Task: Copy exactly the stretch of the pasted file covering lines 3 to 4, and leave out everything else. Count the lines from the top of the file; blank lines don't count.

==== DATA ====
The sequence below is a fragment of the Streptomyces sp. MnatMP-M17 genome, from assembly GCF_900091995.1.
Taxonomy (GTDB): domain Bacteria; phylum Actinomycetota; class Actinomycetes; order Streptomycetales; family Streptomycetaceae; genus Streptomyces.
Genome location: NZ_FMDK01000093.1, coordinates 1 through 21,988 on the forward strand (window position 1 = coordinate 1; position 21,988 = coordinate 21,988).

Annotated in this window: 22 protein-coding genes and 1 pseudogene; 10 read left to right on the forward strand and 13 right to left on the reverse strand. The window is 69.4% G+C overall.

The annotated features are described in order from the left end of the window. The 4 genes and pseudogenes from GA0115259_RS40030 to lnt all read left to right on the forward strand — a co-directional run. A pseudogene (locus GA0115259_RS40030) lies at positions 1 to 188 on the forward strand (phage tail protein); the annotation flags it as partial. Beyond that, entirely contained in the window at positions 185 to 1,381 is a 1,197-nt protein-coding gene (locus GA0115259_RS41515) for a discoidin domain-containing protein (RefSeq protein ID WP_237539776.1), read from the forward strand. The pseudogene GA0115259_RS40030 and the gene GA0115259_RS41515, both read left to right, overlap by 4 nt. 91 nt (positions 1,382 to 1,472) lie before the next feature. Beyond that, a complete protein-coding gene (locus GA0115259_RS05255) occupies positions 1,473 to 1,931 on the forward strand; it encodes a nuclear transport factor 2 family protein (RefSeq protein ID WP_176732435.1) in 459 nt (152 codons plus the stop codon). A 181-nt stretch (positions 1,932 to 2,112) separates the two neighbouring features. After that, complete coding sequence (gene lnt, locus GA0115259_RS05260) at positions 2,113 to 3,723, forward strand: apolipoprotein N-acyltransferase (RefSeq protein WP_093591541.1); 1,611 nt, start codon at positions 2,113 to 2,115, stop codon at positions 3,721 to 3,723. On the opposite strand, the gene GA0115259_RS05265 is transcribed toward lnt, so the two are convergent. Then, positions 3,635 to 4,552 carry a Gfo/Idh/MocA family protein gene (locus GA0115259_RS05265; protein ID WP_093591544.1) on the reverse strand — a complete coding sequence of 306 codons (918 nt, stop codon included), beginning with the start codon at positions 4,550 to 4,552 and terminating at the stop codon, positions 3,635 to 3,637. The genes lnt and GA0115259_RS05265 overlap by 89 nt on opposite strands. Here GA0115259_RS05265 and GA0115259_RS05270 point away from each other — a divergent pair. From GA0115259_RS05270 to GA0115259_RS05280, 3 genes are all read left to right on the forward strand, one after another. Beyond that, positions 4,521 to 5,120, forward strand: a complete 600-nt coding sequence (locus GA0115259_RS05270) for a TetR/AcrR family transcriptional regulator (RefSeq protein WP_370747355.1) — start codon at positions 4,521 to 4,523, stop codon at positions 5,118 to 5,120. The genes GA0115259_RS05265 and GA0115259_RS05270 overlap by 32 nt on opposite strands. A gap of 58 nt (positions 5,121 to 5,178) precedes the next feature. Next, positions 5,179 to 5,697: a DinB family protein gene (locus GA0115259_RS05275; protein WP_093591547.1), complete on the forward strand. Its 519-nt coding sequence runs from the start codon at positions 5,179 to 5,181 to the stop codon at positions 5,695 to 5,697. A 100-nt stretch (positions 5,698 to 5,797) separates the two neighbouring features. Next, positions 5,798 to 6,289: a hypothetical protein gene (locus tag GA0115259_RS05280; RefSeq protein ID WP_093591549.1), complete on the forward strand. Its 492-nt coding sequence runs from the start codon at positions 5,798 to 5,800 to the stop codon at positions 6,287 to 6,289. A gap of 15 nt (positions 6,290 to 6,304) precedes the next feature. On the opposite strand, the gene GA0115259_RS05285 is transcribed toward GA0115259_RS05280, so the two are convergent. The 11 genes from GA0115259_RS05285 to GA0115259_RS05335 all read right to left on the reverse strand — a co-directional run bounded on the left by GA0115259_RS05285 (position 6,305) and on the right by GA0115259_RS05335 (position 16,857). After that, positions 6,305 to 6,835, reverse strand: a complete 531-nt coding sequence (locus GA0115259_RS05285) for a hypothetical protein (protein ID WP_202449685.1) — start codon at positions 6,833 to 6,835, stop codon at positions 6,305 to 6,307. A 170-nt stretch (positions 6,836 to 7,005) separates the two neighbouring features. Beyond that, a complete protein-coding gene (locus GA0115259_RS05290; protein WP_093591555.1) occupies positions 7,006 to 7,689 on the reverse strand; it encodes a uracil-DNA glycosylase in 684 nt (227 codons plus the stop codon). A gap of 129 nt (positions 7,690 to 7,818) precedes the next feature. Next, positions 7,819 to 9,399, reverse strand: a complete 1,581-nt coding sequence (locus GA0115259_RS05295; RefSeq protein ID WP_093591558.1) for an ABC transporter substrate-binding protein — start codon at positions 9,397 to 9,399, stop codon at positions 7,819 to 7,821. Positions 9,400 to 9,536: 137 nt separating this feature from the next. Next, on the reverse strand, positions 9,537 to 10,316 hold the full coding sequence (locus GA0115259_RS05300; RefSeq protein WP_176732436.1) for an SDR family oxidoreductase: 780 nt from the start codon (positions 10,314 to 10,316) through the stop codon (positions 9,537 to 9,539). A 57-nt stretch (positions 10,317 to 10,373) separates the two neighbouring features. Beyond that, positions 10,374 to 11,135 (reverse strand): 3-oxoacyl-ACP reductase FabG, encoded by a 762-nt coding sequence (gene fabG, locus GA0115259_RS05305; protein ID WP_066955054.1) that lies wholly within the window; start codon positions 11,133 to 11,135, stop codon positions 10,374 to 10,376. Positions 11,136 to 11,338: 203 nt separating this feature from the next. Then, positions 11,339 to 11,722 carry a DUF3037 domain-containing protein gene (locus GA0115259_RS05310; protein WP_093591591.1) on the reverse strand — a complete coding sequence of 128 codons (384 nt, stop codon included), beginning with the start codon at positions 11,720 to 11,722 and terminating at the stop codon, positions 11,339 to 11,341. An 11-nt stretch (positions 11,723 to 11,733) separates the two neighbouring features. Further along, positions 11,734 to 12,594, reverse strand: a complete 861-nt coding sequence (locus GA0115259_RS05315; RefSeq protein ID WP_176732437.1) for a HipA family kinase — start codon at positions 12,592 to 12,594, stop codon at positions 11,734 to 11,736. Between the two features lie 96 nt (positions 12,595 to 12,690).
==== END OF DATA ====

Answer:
Genome location: NZ_FMDK01000093.1, coordinates 1 through 21,988 on the forward strand (window position 1 = coordinate 1; position 21,988 = coordinate 21,988).

Annotated in this window: 22 protein-coding genes and 1 pseudogene; 10 read left to right on the forward strand and 13 right to left on the reverse strand. The window is 69.4% G+C overall.